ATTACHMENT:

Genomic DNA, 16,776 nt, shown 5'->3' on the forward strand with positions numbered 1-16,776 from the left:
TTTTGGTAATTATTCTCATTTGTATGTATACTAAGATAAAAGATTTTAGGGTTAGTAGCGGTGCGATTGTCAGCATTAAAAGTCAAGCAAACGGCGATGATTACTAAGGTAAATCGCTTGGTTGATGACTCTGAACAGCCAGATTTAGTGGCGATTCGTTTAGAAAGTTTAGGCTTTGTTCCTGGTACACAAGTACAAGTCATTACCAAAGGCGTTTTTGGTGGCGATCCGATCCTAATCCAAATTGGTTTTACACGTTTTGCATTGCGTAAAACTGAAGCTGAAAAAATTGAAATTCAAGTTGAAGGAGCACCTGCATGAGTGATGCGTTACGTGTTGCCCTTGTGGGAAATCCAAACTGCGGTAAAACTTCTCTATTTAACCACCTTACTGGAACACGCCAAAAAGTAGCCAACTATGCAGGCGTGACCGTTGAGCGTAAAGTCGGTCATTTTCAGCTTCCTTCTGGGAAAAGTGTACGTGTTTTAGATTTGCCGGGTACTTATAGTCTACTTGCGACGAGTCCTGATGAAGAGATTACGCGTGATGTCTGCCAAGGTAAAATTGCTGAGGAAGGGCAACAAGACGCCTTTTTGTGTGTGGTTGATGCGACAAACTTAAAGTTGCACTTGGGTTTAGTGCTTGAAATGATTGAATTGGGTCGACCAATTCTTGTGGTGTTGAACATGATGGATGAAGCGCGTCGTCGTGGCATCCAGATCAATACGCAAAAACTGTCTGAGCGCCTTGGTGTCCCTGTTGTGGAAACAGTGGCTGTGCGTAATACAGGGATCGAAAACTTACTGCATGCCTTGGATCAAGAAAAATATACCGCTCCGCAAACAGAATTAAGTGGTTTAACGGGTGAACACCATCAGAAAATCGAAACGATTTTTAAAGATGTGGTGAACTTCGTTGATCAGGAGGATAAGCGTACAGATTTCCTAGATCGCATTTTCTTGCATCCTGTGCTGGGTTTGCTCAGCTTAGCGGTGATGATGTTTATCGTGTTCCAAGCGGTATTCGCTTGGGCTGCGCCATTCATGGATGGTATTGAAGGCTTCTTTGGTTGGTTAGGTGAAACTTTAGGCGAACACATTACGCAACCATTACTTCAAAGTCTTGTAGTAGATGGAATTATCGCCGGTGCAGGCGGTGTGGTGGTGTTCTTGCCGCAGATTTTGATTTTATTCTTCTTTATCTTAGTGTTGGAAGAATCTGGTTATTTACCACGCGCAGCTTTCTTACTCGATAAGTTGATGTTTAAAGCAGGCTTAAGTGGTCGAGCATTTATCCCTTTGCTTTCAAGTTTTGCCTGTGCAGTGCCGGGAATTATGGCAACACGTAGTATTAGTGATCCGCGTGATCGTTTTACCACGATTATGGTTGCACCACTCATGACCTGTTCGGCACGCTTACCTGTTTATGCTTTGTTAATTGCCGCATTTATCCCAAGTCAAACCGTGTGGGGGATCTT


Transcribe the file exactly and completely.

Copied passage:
Genomic DNA, 16,776 nt, shown 5'->3' on the forward strand with positions numbered 1-16,776 from the left:
TTTTGGTAATTATTCTCATTTGTATGTATACTAAGATAAAAGATTTTAGGGTTAGTAGCGGTGCGATTGTCAGCATTAAAAGTCAAGCAAACGGCGATGATTACTAAGGTAAATCGCTTGGTTGATGACTCTGAACAGCCAGATTTAGTGGCGATTCGTTTAGAAAGTTTAGGCTTTGTTCCTGGTACACAAGTACAAGTCATTACCAAAGGCGTTTTTGGTGGCGATCCGATCCTAATCCAAATTGGTTTTACACGTTTTGCATTGCGTAAAACTGAAGCTGAAAAAATTGAAATTCAAGTTGAAGGAGCACCTGCATGAGTGATGCGTTACGTGTTGCCCTTGTGGGAAATCCAAACTGCGGTAAAACTTCTCTATTTAACCACCTTACTGGAACACGCCAAAAAGTAGCCAACTATGCAGGCGTGACCGTTGAGCGTAAAGTCGGTCATTTTCAGCTTCCTTCTGGGAAAAGTGTACGTGTTTTAGATTTGCCGGGTACTTATAGTCTACTTGCGACGAGTCCTGATGAAGAGATTACGCGTGATGTCTGCCAAGGTAAAATTGCTGAGGAAGGGCAACAAGACGCCTTTTTGTGTGTGGTTGATGCGACAAACTTAAAGTTGCACTTGGGTTTAGTGCTTGAAATGATTGAATTGGGTCGACCAATTCTTGTGGTGTTGAACATGATGGATGAAGCGCGTCGTCGTGGCATCCAGATCAATACGCAAAAACTGTCTGAGCGCCTTGGTGTCCCTGTTGTGGAAACAGTGGCTGTGCGTAATACAGGGATCGAAAACTTACTGCATGCCTTGGATCAAGAAAAATATACCGCTCCGCAAACAGAATTAAGTGGTTTAACGGGTGAACACCATCAGAAAATCGAAACGATTTTTAAAGATGTGGTGAACTTCGTTGATCAGGAGGATAAGCGTACAGATTTCCTAGATCGCATTTTCTTGCATCCTGTGCTGGGTTTGCTCAGCTTAGCGGTGATGATGTTTATCGTGTTCCAAGCGGTATTCGCTTGGGCTGCGCCATTCATGGATGGTATTGAAGGCTTCTTTGGTTGGTTAGGTGAAACTTTAGGCGAACACATTACGCAACCATTACTTCAAAGTCTTGTAGTAGATGGAATTATCGCCGGTGCAGGCGGTGTGGTGGTGTTCTTGCCGCAGATTTTGATTTTATTCTTCTTTATCTTAGTGTTGGAAGAATCTGGTTATTTACCACGCGCAGCTTTCTTACTCGATAAGTTGATGTTTAAAGCAGGCTTAAGTGGTCGAGCATTTATCCCTTTGCTTTCAAGTTTTGCCTGTGCAGTGCCGGGAATTATGGCAACACGTAGTATTAGTGATCCGCGTGATCGTTTTACCACGATTATGGTTGCACCACTCATGACCTGTTCGGCACGCTTACCTGTTTATGCTTTGTTAATTGCCGCATTTATCCCAAGTCAAACCGTGTGGGGGATCTT